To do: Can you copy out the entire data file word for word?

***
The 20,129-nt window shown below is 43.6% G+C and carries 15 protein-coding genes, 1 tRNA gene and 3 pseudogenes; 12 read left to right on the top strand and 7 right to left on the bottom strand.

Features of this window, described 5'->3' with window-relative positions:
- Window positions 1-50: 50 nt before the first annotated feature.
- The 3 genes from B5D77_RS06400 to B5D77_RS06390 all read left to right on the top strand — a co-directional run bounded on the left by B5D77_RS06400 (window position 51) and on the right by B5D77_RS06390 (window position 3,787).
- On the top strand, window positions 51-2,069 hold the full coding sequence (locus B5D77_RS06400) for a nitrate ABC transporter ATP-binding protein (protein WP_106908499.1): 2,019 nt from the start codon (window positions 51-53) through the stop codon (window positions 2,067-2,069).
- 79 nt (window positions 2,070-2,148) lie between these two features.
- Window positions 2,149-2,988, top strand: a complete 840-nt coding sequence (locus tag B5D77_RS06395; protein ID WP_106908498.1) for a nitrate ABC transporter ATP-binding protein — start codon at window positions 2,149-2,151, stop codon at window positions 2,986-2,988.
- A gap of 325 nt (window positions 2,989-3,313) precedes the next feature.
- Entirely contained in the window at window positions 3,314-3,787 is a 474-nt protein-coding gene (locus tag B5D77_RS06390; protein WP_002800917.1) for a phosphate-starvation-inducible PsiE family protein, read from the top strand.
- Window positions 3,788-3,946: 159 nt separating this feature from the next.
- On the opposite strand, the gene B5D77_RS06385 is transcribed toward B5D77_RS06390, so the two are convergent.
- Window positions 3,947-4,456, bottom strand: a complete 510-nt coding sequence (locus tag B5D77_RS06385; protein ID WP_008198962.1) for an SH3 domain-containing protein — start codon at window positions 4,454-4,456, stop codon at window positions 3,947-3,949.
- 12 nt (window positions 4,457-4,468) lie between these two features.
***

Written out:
The 20,129-nt window shown below is 43.6% G+C and carries 15 protein-coding genes, 1 tRNA gene and 3 pseudogenes; 12 read left to right on the top strand and 7 right to left on the bottom strand.

Features of this window, described 5'->3' with window-relative positions:
- Window positions 1-50: 50 nt before the first annotated feature.
- The 3 genes from B5D77_RS06400 to B5D77_RS06390 all read left to right on the top strand — a co-directional run bounded on the left by B5D77_RS06400 (window position 51) and on the right by B5D77_RS06390 (window position 3,787).
- On the top strand, window positions 51-2,069 hold the full coding sequence (locus B5D77_RS06400) for a nitrate ABC transporter ATP-binding protein (protein WP_106908499.1): 2,019 nt from the start codon (window positions 51-53) through the stop codon (window positions 2,067-2,069).
- 79 nt (window positions 2,070-2,148) lie between these two features.
- Window positions 2,149-2,988, top strand: a complete 840-nt coding sequence (locus tag B5D77_RS06395; protein ID WP_106908498.1) for a nitrate ABC transporter ATP-binding protein — start codon at window positions 2,149-2,151, stop codon at window positions 2,986-2,988.
- A gap of 325 nt (window positions 2,989-3,313) precedes the next feature.
- Entirely contained in the window at window positions 3,314-3,787 is a 474-nt protein-coding gene (locus tag B5D77_RS06390; protein WP_002800917.1) for a phosphate-starvation-inducible PsiE family protein, read from the top strand.
- Window positions 3,788-3,946: 159 nt separating this feature from the next.
- On the opposite strand, the gene B5D77_RS06385 is transcribed toward B5D77_RS06390, so the two are convergent.
- Window positions 3,947-4,456, bottom strand: a complete 510-nt coding sequence (locus tag B5D77_RS06385; protein ID WP_008198962.1) for an SH3 domain-containing protein — start codon at window positions 4,454-4,456, stop codon at window positions 3,947-3,949.
- 12 nt (window positions 4,457-4,468) lie between these two features.